LONDON: Modern Indian cricketers aren’t too attuned to the game’s history. They rely, instead, on a natural, learn-as-you-go process to develop both their game and worldview.
So when Virat Kohli was asked a day before the game against South Africa what the Oval meant to him, there was not even a passing mention of the landmark 1971 Test, forget 1979, when Sunil Gavaskar nearly pulled off a heist, or the relatively recent Rahul Dravid double.
Kohli was, instead, very much clued into the present limited-overs scenario, saying, “The two games that are very special for Indian cricket would be the seven-match series we had here and Robin (Uthappa) getting us across the line (in 2007; Kohli wasn’t a part of those games).
“And then against West Indies in the Champions Trophy back in the day when Shikhar (Dhawan) got a hundred and we chased a total down. So those two memories are very special for Indian cricket at the Oval.”
While Robin Uthappa isn’t a part of this Champions Trophy team, it’s instructive the captain remembered Dhawan’s knock among all others. The left-handed opener’s significance in India’s One-day scheme of things cannot be overstated.
The team management is always willing to give Dhawan the benefit of doubt when he is off-colour. They seem to know thing or two about the Delhi cricketer’s ability to raise his game in multi-team ODI events.
“Back in the day” too, Dhawan, seemingly cavalier, always confident, attractive with his strokeplay when he gets going, possessed the rare ability to bring his A-game to ICC events, like he did in the 2004 Under-19 World Cup, scoring three centuries in seven innings and averaging 84.16.
In the game Kohli mentioned, Dhawan had scored an unbeaten 102 off 107 balls. He seems to have carried on in this edition from where he left off in the 2013 Champions Trophy, when he was Man of the Series, averaging 90.75 at slightly more than a run-a-ball strike rate and scoring two hundreds in five innings. Or even the 2015 World Cup, when he was the highest run-getter for India.
Impressively, he has the best all-time average when it comes to World Cups and Champions Trophies combined, averaging 69.73 with five hundreds and four fifties, putting him well above Saeed Anwar and Vivian Richards at No.1 on the list.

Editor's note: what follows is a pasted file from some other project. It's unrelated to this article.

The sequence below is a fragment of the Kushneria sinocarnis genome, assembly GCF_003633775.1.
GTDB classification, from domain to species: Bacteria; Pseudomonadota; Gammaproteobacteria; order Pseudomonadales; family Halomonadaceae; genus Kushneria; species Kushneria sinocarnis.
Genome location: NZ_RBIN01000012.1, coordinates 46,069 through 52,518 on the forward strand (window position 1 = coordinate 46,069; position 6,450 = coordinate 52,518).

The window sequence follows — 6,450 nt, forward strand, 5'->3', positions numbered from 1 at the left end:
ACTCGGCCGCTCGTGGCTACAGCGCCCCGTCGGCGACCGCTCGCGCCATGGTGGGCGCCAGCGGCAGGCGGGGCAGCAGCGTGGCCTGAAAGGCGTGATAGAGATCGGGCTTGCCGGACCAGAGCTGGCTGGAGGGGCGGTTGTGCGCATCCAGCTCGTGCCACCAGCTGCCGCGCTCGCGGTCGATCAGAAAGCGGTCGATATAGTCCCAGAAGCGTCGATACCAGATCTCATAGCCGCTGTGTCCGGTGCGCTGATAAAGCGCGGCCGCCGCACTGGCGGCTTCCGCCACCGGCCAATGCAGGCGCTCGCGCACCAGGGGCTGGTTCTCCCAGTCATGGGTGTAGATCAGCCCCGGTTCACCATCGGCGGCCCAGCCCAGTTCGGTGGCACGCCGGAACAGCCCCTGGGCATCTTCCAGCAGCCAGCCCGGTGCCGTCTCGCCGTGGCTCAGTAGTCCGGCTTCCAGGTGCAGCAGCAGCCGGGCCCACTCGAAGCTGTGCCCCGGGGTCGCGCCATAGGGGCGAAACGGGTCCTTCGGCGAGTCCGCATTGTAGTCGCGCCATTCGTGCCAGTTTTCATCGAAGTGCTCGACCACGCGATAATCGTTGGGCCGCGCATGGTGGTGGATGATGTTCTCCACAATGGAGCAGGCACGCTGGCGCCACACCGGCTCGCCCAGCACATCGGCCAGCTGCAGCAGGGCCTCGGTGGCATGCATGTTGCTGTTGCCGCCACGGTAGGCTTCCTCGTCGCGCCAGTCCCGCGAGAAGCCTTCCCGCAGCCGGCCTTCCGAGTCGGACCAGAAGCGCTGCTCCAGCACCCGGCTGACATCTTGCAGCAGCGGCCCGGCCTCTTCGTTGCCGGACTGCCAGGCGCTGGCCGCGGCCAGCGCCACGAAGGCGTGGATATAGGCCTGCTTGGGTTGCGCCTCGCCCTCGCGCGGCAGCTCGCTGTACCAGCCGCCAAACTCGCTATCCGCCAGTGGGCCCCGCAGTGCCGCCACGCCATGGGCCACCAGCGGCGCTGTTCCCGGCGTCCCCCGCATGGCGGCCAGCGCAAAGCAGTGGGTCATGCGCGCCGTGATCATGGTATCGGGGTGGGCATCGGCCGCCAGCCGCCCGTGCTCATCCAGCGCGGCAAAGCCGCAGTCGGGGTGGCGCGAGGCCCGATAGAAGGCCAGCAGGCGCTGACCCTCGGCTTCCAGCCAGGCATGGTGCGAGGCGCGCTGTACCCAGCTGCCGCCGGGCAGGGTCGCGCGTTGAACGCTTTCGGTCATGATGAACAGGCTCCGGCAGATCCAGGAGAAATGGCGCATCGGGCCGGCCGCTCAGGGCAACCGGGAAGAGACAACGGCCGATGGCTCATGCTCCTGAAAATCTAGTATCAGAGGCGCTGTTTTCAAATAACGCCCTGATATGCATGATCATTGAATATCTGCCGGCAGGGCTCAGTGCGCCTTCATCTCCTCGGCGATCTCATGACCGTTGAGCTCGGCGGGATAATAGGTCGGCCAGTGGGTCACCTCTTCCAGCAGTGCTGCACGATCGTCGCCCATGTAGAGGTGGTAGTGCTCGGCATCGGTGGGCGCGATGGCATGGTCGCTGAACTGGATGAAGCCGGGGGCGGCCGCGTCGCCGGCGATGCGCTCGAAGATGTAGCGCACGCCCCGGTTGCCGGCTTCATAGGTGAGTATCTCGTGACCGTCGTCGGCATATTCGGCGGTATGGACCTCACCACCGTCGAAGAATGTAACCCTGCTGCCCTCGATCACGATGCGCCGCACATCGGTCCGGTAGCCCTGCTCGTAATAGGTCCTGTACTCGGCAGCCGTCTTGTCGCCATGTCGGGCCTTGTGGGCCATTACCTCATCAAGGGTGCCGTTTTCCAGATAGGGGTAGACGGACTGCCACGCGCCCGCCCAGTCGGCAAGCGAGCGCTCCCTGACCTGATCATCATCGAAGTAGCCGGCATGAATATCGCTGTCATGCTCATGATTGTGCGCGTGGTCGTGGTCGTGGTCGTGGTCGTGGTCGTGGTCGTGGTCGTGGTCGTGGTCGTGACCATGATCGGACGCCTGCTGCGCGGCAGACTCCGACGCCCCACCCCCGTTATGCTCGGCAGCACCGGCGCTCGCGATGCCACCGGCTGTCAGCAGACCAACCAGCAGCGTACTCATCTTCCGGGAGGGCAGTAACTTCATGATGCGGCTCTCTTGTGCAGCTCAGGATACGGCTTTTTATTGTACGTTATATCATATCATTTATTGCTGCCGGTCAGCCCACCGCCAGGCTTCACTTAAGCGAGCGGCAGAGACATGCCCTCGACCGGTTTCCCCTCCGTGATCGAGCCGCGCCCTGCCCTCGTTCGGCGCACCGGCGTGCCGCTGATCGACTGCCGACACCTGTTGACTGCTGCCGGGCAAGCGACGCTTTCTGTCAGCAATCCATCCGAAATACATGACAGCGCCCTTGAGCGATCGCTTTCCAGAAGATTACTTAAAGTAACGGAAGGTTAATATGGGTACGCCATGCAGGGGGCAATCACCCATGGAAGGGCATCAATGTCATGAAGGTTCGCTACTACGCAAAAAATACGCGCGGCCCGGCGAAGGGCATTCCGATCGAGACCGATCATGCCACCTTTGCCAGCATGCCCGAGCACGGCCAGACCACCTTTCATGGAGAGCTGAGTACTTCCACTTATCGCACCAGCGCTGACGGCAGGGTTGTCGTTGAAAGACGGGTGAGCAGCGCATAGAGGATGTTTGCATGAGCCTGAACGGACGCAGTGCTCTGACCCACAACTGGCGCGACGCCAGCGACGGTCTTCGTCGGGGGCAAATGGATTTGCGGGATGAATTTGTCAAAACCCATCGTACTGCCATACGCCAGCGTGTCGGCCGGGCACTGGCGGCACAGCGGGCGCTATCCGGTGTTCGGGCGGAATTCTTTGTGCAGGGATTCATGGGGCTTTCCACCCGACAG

Then there’s the special England connection: Dhawan always seems to do well on English pitches, the best by far, actually. Among batsmen with at least 500 ODI runs on English soil, Dhawan has the best average of 78.90, well above Vivian Richards’ 64.04. Dhawan has played 12 games as compared to Viv’s 31.
This time around, he has been central to India’s plans of consolidating up the order and setting the platform for a late surge: even a trademark century against Sri Lanka wasn’t enough for India to sail through, though his assurance ensured no hiccups in the small chase against South Africa. As usual, Dhawan is heading the batting charts, and just became the fastest to 1000 runs in 50-over ICC events, achieving the feat in 16 innings compared to Sachin Tendulkar’s 18.
“The way Shikhar is batting was really great to see,” Kohli said after the win over South Africa. “To have him play his natural game, play free cricket, get boundaries regularly, that really eases the situation out for the whole team. I’m glad he’s backing himself.” Dhawan’s seemingly happy-go lucky demeanour hides a steely resolve. It’s easy to forget he scored the fastest Test century by a debutant after nine years of exile on the domestic circuit, during which he had been completely written off as an international prospect. He seems in no hurry to return to those days. If Dhawan’s timing clicks for another two games, Kohli will have new landmarks at the Oval to celebrate.
Source link : timesofindia.indiatimes.com
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